In John 15:4, Jesus said, “Remain in me, and I will remain in you. For a branch cannot produce fruit if it is severed from the vine, and you cannot be fruitful unless you remain in me” (NLT). Fruit isn’t produced on your own trying to be a good Christian. Fruit is produced through the new life Jesus gives us when we are fully grafted into Him. When we surrender our lives to Him, we are letting Him integrate us as branches into Himself as the Vine. Life changing power comes from that surrender and integration. It doesn’t come through will power. You are saved by grace, through faith, not by your good behavior or works (Ephesians 2:8). It’s not your habits that make you a Christian, it’s your heart. Man looks on the outward things, but God looks at your heart. Romans 8 addresses living surrendered to Christ in contrast to trying to do things on your own in Romans 7. We each need to make sure our lives are grafted into Christ where true life and fruitful living are.

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Praying For Our Nation

I’ll be in Washington, D.C. tomorrow to join with thousands of others who will be praying for our nation. Jonathan Cahn will be hosting a prayer event called “The Return” from 9-5 EST. It’s a group of people who are gathering to humble ourselves, to pray, to ask for repentance and to ask for our nation to return to God. Franklin Graham will be hosting “Prayer March 2020” from 12-2 EST. It’s a 1.8 mile march with seven stops and seven prayer focuses. Both are simulcast so you can join from wherever you are. I will also be going live on my Devotions By Chris Facebook page at each of the seven stops. You can join me by liking my page here.

This is not about politics. I do not see the hope for our nation embodied in a person or a party. Our hope is in Jesus and in the Church standing up for what’s right. Throughout the Bible, when the people of God were in trouble, the leaders would go to the capital, humble themselves and pray. The nation as a whole needed to seek God’s forgiveness and i believe that’s what we need today in our country and in our world. As believers, we need to be constantly praying for these seven areas that we will be praying for tomorrow. Will you join me in prayer this weekend and daily going forward? We need God to bring salvation, healing and an outpouring of His love on us.

Here are some Bible verses that I will be praying at each stop tomorrow.

1. Lincoln Memorial: Humbling ourselves in repentance and asking God to forgive our sins and to heal our land.

If My people, who are called by My Name, humble themselves, and pray and seek (crave, require as a necessity) My face and turn from their wicked ways, then I will hear [them] from heaven, and forgive their sin and heal their land.

2 Chronicles 7:14 AMP

2. WWII Memorial: Our military, police and other law enforcement, firefighters, and their families. Security and peace for the nation.

God blesses those who work for peace, for they will be called the children of God.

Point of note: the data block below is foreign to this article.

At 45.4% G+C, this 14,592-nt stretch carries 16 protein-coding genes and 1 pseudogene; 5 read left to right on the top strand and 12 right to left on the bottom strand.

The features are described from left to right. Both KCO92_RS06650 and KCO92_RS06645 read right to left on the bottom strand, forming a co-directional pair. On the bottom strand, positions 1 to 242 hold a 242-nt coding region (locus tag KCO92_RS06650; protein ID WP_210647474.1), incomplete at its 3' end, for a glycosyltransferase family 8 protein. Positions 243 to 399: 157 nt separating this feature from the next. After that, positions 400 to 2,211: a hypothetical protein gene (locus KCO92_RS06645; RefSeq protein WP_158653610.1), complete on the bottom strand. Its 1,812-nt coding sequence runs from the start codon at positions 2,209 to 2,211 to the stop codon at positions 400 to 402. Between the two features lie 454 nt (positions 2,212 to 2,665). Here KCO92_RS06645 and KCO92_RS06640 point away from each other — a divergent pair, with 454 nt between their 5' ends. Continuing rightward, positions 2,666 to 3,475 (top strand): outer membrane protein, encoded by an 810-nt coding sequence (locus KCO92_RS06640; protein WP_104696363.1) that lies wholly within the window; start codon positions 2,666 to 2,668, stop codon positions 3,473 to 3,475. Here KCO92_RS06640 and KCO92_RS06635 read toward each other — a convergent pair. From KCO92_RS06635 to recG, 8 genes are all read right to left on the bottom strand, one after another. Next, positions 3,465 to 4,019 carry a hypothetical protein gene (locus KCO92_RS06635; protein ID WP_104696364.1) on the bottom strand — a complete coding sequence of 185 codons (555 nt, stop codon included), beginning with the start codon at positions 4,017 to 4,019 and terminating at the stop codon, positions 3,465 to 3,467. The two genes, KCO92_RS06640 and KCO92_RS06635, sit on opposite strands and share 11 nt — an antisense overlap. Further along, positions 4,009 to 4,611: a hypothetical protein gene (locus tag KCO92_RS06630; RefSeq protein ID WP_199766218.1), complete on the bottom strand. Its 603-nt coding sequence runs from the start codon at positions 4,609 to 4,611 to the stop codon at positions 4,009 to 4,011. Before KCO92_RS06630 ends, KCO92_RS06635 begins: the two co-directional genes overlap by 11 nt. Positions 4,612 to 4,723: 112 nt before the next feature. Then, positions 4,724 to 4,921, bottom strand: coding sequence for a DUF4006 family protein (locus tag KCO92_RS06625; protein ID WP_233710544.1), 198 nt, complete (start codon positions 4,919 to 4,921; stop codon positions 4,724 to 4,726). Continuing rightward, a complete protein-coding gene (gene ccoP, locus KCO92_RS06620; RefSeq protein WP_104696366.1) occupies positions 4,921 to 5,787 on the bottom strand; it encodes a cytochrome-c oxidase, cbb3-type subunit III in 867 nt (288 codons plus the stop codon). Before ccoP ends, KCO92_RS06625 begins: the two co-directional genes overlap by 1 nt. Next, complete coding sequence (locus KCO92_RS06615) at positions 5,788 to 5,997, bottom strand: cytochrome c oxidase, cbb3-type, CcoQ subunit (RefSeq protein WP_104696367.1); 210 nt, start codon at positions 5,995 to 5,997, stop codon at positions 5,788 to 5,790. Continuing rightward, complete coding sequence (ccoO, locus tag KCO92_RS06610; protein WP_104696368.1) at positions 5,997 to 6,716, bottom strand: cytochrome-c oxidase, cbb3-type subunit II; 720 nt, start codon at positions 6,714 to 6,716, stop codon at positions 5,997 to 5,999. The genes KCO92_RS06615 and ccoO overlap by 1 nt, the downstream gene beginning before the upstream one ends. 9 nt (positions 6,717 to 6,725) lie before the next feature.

Matthew 5:9 NLT

3. Washington Monument: Salvation of the lost. Renewed strength in our families. Frontline medical workers and solutions to the coronavirus pandemic. An end to abortion.

Children born to a young couple will one day rise to protect and provide for their parents. Happy will be the couple who has many of them! A household full of children will not bring shame on your name but victory when you face your enemies, for your offspring will have influence and honor to prevail on your behalf!

Psalms 127:4-5 TPT

4. The White House: The president, the vice president and their families. All those who work in the White House and in the executive branch of our government.

Now therefore, O kings, act wisely; Be instructed and take warning, O leaders (judges, rulers) of the earth. Worship the LORD and serve Him with reverence [with awe-inspired fear and submissive wonder]; Rejoice [yet do so] with trembling.

Psalms 2:10-11 AMP

5. National Museum of African American History and Culture: Compassion and kindness toward one another. Respect and reconciliation between races. Healing in communities torn by violence and injustice.

Beloved children, our love can’t be an abstract theory we only talk about, but a way of life demonstrated through our loving deeds.

1 John 3:18 TPT

6. National Archives: Religious freedom. Boldness for churches to stand firm with the Word of God and to preach Jesus Christ in a troubled world.

And now they’re at it again! Take care of their threats and give your servants fearless confidence in preaching your Message, as you stretch out your hand to us in healings and miracles and wonders done in the name of your holy servant Jesus.

Acts 4:29-30 MSG

7. U.S. Capitol Building: Our Congress and other leaders at the national, state and local levels. The Supreme Court and judges across the nation.

Most of all, I’m writing to encourage you to pray with gratitude to God. Pray for all men with all forms of prayers and requests as you intercede with intense passion. And pray for every political leader and representative, so that we would be able to live tranquil, undisturbed lives, as we worship the awe-inspiring God with pure hearts. It is pleasing to our Savior-God to pray for them.

1 Timothy 2:1-3 TPT